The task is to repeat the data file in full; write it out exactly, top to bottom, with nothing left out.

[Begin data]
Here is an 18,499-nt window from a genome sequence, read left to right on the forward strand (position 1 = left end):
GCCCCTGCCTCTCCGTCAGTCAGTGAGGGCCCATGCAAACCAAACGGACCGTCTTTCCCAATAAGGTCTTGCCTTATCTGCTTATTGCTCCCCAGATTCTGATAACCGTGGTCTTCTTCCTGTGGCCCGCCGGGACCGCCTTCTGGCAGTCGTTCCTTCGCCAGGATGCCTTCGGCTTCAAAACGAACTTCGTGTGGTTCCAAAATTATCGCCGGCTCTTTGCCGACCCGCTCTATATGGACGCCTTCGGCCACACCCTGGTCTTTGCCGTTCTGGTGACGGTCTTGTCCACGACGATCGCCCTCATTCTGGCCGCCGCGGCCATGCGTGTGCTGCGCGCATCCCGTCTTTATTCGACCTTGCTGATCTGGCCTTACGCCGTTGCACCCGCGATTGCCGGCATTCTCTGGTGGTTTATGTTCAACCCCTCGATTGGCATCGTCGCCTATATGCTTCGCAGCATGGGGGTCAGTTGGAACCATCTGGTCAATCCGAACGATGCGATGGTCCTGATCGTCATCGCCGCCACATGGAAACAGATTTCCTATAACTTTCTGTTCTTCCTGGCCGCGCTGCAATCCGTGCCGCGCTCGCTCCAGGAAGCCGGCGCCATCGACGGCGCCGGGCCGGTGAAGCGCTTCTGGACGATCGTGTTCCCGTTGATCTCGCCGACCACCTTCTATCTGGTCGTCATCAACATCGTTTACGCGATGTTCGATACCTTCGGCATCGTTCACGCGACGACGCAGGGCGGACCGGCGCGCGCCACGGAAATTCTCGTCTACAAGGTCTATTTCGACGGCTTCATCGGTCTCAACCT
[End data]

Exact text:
Here is an 18,499-nt window from a genome sequence, read left to right on the forward strand (position 1 = left end):
GCCCCTGCCTCTCCGTCAGTCAGTGAGGGCCCATGCAAACCAAACGGACCGTCTTTCCCAATAAGGTCTTGCCTTATCTGCTTATTGCTCCCCAGATTCTGATAACCGTGGTCTTCTTCCTGTGGCCCGCCGGGACCGCCTTCTGGCAGTCGTTCCTTCGCCAGGATGCCTTCGGCTTCAAAACGAACTTCGTGTGGTTCCAAAATTATCGCCGGCTCTTTGCCGACCCGCTCTATATGGACGCCTTCGGCCACACCCTGGTCTTTGCCGTTCTGGTGACGGTCTTGTCCACGACGATCGCCCTCATTCTGGCCGCCGCGGCCATGCGTGTGCTGCGCGCATCCCGTCTTTATTCGACCTTGCTGATCTGGCCTTACGCCGTTGCACCCGCGATTGCCGGCATTCTCTGGTGGTTTATGTTCAACCCCTCGATTGGCATCGTCGCCTATATGCTTCGCAGCATGGGGGTCAGTTGGAACCATCTGGTCAATCCGAACGATGCGATGGTCCTGATCGTCATCGCCGCCACATGGAAACAGATTTCCTATAACTTTCTGTTCTTCCTGGCCGCGCTGCAATCCGTGCCGCGCTCGCTCCAGGAAGCCGGCGCCATCGACGGCGCCGGGCCGGTGAAGCGCTTCTGGACGATCGTGTTCCCGTTGATCTCGCCGACCACCTTCTATCTGGTCGTCATCAACATCGTTTACGCGATGTTCGATACCTTCGGCATCGTTCACGCGACGACGCAGGGCGGACCGGCGCGCGCCACGGAAATTCTCGTCTACAAGGTCTATTTCGACGGCTTCATCGGTCTCAACCT